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Droning on (a year late)

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About this time last year, I wrote a series of articles about technology and the construction industry. One of them, published in February of 2019, mentioned the increasing use of drones around construction sites.  I make no claim for being first with this news: drones have been around the construction world for some time now. However, the good news is that the mainstream media, by which I mean the Sunday Telegraph, has eventually caught up.  In the edition of Sunday 29thDecember 2019, we can read about this amazing new development under the heading “How drones could transform the way we build Britain’s cities,” and more specifically how “Edinburgh-based company Cyberhawk can take images of more than 200 hectares of land in one day using drones.”  

However, and there is a serious point here, the Telegraph’s article does make a couple of valid points. Drone technology brings problems as well as benefits, in particularly the need to register as an operator and pass an online theory test – with a £1,000 fine if you don’t.  This might make it difficult for the majority of SME construction firms to afford the technology.  Apparently, even the big construction firms have not made the leap, with fewer than 20 having in-house drone pilots.  In addition, there is the danger of accidents, with at least one drone operator flying his craft into a crane and other evidence of firms not replacing crashed drones due to the cost involved.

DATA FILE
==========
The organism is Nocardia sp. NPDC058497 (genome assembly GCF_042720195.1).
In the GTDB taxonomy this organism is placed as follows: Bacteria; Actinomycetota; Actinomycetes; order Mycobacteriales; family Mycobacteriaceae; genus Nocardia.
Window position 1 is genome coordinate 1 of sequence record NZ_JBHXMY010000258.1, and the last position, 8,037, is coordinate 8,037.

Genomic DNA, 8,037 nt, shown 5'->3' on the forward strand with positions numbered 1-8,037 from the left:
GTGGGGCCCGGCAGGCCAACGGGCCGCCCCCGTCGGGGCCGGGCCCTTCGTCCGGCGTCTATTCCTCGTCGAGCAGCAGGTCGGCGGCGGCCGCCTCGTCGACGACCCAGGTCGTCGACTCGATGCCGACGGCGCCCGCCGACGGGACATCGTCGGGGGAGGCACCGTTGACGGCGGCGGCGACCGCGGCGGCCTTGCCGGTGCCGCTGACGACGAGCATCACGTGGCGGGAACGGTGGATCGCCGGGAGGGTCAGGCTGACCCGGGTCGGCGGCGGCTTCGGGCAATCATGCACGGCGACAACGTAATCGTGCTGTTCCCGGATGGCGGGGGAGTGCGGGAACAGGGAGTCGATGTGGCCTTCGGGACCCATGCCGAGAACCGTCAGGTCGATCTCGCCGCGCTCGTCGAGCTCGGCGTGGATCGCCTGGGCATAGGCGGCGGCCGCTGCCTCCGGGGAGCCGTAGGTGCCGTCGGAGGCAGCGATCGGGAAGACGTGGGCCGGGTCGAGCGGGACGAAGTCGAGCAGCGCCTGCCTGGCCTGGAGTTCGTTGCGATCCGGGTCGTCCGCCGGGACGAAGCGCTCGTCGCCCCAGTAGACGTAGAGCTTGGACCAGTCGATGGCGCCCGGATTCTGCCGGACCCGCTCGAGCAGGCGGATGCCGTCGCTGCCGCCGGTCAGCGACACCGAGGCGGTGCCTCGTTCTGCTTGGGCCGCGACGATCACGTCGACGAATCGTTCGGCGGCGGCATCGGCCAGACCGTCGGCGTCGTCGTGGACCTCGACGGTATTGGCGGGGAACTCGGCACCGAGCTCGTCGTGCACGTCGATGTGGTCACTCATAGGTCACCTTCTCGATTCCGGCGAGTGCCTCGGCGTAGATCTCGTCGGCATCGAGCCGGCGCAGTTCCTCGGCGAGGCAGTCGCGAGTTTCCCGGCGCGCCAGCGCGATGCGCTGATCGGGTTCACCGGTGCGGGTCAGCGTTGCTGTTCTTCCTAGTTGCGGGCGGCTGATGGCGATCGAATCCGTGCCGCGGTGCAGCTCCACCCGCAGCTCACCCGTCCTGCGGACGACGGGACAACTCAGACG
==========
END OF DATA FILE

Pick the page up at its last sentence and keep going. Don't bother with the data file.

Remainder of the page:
That said, if the construction industry concentrated only on what might have gone wrong in the past then nothing would ever have been built in the first place. The basic laws of supply and demand, plus the probability of specialist drone contractors competing and thus driving down hire prices, will make this a technology that really does take off.  The new UK government’s need to invest in housing and infrastructure to try to retain its newly acquired northern seats and try and regain some of the seats it lost in Scotland ought to mean that construction has a decent year (external factors permitting) in 2020.

Perhaps this time next year the Telegraph will be reporting on it…

Chris Peace, MD, Peace Recruitment

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